into philanthropy; Nelson, into government (4-term Governor of New York,
and Vice-President under Ford); Laurance, into business; Winthrop, into
oil (also 2-term Governor of Arkansas); and David, into banking
(Chairman of the Chase Manhattan Bank and Director of the Federal
Reserve Bank of New York).
The Rockefellers, undeniably the richest family in America, increased
their fortune by marrying into other wealthy and influential families.
By 1937, there existed "an almost unbroken line of biological
relationships from the Rockefellers through one-half of the wealthiest
sixty families in the nation."
Percy Rockefeller (John, Jr.'s cousin), married Isabel Stillman,
daughter of James A. Stillman, President of National City Bank, and
William G. Rockefeller (another cousin), married S. Elsie Stillman.
Ethel Geraldine Rockefeller married Marcellus Hartley Dodge, which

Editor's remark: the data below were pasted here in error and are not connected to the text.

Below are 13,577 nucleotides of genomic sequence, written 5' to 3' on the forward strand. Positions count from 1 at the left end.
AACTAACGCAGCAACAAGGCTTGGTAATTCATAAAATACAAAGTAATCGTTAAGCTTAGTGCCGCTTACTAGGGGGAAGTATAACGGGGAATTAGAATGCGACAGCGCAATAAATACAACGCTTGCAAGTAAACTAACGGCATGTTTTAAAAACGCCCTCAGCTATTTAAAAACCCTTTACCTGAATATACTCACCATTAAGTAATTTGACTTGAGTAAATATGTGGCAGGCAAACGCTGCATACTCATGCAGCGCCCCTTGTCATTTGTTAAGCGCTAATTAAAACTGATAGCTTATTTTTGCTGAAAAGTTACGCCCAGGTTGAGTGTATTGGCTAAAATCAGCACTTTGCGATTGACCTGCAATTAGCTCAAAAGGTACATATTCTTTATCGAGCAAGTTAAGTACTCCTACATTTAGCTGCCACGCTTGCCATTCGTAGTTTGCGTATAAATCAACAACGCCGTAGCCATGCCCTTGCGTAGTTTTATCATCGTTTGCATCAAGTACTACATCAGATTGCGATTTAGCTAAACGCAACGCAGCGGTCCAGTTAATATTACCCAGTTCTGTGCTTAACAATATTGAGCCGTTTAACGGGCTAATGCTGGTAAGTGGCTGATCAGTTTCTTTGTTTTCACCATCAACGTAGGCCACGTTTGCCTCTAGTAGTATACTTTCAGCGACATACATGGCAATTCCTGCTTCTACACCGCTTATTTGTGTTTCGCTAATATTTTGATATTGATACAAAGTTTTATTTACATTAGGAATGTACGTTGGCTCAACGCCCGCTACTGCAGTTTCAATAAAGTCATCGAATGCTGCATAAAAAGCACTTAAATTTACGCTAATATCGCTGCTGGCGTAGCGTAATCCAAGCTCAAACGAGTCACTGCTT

linked Standard Oil and National City Bank, to the $50,000,000 fortune
of the Remington Arms Company and the Phelps Dodge Corp.
J. Stillman Rockefeller (grand nephew of John, Sr.) married Nancy C. S.
Carnegie, the grand niece of Andrew Carnegie. Their son was named Andrew
Edith Rockefeller (John, Jr.'s sister), married Harold F. McCormick, an
heir to the International Harvester Co. fortune. Their son, Fowler,
grandson to John, Sr. and Cyrus McCormick (who invented the Reaper),
married Fifi Stillman, the divorced wife of James Stillman.
Nelson Aldrich Rockefeller, was married to Mary Todhunter Clark, the
granddaughter of the President of the Pennsylvania Railroad. They were
Winthrop Rockefeller married Jeanette Edris, a hotel and theater
heiress; and John (Jay) D. Rockefeller IV (one of John, Jr.'s
grandsons), the family's only Democrat (2-term Governor, and later U.S.